London: Ross Brawn and Mercedes announced a parting of the ways on Thursday with the Briton leaving the Formula One team at the end of the year after handing over as principal to Toto Wolff and Paddy Lowe.
The announcement, in a Mercedes statement, had been predicted and ended one of the longest-running sagas of the season while shedding no light on what the 59-year-old had planned for the future.
Mercedes hailed Brawn as the architect of their success and said his duties would be split between Wolff, in charge of business, and Lowe on the technical side.
"The most important consideration in my decision to step down from the role as team principal was to ensure that the timing was right for the team in order to ensure its future success," Brawn said in the statement.
"The succession planning process that we have implemented during this year means we are now ready to conduct the transition from my current responsibilities to a new leadership team composed of Toto and Paddy."
The departure of the unflappable Brawn means change for drivers Lewis Hamilton, Britain`s 2008 world champion, and Germany`s Nico Rosberg although neither will have been surprised by the news.
Both hailed the "great leader" on their Twitter feeds.
"Ross has built the foundations for us to succeed in 2014," said Hamilton, who joined from McLaren at the end of last year with Brawn`s presence at the team being one of the clinching factors.
"Toto and Paddy are fantastic guys and strong leaders for the team. I`ve started my training already and can`t wait for 2014."
Lowe arrived in June from McLaren, where he had worked with Hamilton, while Austrian Wolff moved from Williams in January to become head of Mercedes motorsport.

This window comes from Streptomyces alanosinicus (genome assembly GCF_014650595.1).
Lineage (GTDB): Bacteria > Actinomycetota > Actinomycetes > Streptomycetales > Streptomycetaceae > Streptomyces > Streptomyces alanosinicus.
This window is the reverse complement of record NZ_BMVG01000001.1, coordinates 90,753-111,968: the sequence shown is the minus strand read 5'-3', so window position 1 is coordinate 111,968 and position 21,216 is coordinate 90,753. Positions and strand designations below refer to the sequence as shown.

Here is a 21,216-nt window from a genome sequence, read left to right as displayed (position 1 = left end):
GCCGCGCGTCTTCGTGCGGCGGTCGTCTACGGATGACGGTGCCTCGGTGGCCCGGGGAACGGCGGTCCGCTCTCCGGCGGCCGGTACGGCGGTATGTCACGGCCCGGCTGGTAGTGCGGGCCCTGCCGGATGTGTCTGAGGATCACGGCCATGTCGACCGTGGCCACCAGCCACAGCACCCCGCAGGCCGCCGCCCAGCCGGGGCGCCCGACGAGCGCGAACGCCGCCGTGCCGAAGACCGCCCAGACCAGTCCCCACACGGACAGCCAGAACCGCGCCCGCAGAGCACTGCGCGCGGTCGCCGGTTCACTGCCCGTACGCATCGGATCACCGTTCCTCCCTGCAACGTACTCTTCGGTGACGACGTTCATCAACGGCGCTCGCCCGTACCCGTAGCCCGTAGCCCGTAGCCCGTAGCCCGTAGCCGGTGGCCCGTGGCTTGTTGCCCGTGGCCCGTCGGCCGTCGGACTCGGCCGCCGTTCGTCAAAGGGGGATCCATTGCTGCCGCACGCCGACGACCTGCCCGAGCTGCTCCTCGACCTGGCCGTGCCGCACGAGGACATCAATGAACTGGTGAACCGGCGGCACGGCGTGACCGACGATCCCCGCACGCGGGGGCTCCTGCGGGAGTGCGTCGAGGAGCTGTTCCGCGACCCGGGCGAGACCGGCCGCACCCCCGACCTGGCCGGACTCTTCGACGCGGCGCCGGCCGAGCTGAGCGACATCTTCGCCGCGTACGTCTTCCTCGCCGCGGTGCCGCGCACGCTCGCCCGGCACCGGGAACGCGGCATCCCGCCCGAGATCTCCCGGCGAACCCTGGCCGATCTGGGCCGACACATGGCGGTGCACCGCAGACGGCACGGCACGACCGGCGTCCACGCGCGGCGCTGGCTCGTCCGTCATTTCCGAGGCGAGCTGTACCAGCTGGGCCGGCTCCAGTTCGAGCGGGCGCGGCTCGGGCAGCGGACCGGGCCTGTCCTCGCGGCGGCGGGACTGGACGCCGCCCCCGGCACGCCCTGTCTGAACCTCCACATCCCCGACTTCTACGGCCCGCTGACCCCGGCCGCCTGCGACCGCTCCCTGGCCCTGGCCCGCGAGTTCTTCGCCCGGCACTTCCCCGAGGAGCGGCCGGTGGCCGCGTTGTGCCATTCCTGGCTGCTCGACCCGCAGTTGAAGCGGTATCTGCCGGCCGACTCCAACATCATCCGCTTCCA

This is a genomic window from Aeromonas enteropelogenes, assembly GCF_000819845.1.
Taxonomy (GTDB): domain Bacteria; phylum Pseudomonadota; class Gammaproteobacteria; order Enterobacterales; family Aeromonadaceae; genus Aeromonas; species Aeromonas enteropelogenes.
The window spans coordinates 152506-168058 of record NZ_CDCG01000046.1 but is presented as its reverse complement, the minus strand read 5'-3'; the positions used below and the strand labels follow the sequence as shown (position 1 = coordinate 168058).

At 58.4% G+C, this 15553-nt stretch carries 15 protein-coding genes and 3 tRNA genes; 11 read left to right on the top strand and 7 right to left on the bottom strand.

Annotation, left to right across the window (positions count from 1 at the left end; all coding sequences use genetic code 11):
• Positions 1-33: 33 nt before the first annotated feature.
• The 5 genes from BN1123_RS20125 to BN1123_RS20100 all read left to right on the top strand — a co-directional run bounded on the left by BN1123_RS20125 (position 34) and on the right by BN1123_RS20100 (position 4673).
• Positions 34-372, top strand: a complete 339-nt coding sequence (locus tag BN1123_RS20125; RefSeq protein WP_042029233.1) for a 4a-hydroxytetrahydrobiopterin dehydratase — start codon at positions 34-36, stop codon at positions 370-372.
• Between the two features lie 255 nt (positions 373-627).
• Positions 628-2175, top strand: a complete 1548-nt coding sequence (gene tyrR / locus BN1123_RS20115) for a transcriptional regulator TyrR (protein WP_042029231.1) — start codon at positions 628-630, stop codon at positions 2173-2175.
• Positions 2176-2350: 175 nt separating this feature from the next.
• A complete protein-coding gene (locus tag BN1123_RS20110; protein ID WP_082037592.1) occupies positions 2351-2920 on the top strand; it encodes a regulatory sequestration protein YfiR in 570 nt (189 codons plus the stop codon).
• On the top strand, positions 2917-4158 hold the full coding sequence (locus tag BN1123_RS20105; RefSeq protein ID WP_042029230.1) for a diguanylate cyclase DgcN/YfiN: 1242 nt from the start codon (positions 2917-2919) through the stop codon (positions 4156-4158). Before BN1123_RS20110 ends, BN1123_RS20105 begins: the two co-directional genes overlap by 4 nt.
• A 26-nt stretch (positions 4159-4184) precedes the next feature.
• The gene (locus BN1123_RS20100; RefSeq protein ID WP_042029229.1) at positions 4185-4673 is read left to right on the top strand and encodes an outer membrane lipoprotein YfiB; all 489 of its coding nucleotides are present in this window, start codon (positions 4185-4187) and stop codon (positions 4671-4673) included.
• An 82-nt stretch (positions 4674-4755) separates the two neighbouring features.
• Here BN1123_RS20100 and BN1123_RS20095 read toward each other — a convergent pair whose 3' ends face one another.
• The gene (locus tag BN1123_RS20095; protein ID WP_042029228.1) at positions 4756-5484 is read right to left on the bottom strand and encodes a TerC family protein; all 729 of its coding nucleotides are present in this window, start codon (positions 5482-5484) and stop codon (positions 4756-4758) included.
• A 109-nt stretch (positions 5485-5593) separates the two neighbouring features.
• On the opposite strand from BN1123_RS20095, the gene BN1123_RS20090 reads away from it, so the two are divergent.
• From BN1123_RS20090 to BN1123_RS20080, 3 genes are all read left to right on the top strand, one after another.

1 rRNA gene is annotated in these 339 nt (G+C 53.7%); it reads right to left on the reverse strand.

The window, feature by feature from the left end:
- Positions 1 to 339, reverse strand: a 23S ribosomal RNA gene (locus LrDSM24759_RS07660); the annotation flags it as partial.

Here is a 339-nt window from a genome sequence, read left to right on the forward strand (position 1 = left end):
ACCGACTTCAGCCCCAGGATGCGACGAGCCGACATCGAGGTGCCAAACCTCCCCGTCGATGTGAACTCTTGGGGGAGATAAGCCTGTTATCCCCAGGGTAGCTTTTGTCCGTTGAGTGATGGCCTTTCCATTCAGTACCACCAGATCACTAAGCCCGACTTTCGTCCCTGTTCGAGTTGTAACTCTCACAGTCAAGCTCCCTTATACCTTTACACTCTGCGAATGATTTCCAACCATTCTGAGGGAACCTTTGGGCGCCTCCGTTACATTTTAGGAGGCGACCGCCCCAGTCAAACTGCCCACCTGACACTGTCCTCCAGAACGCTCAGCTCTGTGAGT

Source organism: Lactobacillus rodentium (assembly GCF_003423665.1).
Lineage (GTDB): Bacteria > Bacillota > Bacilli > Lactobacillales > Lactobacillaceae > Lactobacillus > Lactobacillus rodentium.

Brawn is one of the most successful and respected figures in the sport after winning championships with Benetton, Ferrari and his own Brawn GP outfit.
The bespectacled Englishman, a keen Manchester United football fan, was the tactical brains behind seven-times world champion Michael Schumacher`s success at Benetton and Ferrari.
After leaving the Italian team at the end of 2006 to take a sabbatical, and spend some time fishing, he joined the Honda team at the end of 2007 and led them until the Japanese manufacturer withdrew from the sport a year later.
With Brawn, the team that emerged from the remains of Honda, he won both world championships in 2009 before selling to Mercedes.
Brawn said that, with a new V6 turbo engine being introduced in 2014 and significant changes to the regulations, now was the right time to go "to begin a new era of team management".
"The team is uniquely positioned to succeed in 2014 and I am proud to have helped lay the foundations for that success," added the Briton.
"In its different guises over the past six seasons, this team has delivered some of the most memorable moments of my career. Our second place in this season`s constructors` championship is an important milestone on the road to championship success," Brawn added.
"I am confident that the future will hold just as much success for the team and will take real pride in having played my own part in those achievements."
Non-executive chairman Niki Lauda thanked Brawn, who has been linked over the past few months to future roles with rival teams as well as the governing FIA run by former Ferrari boss Jean Todt, for his contribution and said Wolff and Lowe were the right men to take the team forward.
"When you consider the step that has been made from finishing fifth in 2012 to the second place that we have secured this season, he has been the architect of this success," the Austrian triple champion said.
"He put the plans in place to recruit key people since early 2011, and the performance this season shows that the team is on the right track.
"We have had long discussions with Ross about how he could continue with the team but it is a basic fact that you cannot hold somebody back when they have chosen to move on. Ross has decided that this is the right time to hand over the reins to Toto and Paddy and we respect his decision."